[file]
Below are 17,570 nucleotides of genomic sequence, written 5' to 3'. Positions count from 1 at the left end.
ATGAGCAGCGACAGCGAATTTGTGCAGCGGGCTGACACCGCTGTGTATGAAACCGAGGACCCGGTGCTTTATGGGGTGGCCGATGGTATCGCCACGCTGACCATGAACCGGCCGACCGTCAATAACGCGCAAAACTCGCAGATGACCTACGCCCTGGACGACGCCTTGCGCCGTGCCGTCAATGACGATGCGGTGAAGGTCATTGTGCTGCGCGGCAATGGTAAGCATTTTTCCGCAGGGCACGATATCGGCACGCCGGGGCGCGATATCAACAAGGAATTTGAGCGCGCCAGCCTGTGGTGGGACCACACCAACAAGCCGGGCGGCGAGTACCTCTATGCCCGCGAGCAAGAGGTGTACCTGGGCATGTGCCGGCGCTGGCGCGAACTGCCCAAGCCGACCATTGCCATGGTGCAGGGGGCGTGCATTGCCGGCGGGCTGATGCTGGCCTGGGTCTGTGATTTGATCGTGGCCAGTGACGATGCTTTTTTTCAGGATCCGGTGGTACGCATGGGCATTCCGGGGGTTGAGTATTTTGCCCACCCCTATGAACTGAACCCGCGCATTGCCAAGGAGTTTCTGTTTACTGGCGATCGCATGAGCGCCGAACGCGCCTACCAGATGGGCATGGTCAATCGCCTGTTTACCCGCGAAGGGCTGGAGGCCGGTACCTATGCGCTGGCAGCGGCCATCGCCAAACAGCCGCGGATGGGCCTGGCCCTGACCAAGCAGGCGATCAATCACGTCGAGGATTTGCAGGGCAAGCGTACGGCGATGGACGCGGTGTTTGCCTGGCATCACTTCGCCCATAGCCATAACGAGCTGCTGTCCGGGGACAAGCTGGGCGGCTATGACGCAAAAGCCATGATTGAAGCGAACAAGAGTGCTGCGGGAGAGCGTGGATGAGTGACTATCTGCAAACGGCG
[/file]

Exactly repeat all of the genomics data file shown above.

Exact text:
Below are 17,570 nucleotides of genomic sequence, written 5' to 3'. Positions count from 1 at the left end.
ATGAGCAGCGACAGCGAATTTGTGCAGCGGGCTGACACCGCTGTGTATGAAACCGAGGACCCGGTGCTTTATGGGGTGGCCGATGGTATCGCCACGCTGACCATGAACCGGCCGACCGTCAATAACGCGCAAAACTCGCAGATGACCTACGCCCTGGACGACGCCTTGCGCCGTGCCGTCAATGACGATGCGGTGAAGGTCATTGTGCTGCGCGGCAATGGTAAGCATTTTTCCGCAGGGCACGATATCGGCACGCCGGGGCGCGATATCAACAAGGAATTTGAGCGCGCCAGCCTGTGGTGGGACCACACCAACAAGCCGGGCGGCGAGTACCTCTATGCCCGCGAGCAAGAGGTGTACCTGGGCATGTGCCGGCGCTGGCGCGAACTGCCCAAGCCGACCATTGCCATGGTGCAGGGGGCGTGCATTGCCGGCGGGCTGATGCTGGCCTGGGTCTGTGATTTGATCGTGGCCAGTGACGATGCTTTTTTTCAGGATCCGGTGGTACGCATGGGCATTCCGGGGGTTGAGTATTTTGCCCACCCCTATGAACTGAACCCGCGCATTGCCAAGGAGTTTCTGTTTACTGGCGATCGCATGAGCGCCGAACGCGCCTACCAGATGGGCATGGTCAATCGCCTGTTTACCCGCGAAGGGCTGGAGGCCGGTACCTATGCGCTGGCAGCGGCCATCGCCAAACAGCCGCGGATGGGCCTGGCCCTGACCAAGCAGGCGATCAATCACGTCGAGGATTTGCAGGGCAAGCGTACGGCGATGGACGCGGTGTTTGCCTGGCATCACTTCGCCCATAGCCATAACGAGCTGCTGTCCGGGGACAAGCTGGGCGGCTATGACGCAAAAGCCATGATTGAAGCGAACAAGAGTGCTGCGGGAGAGCGTGGATGAGTGACTATCTGCAAACGGCG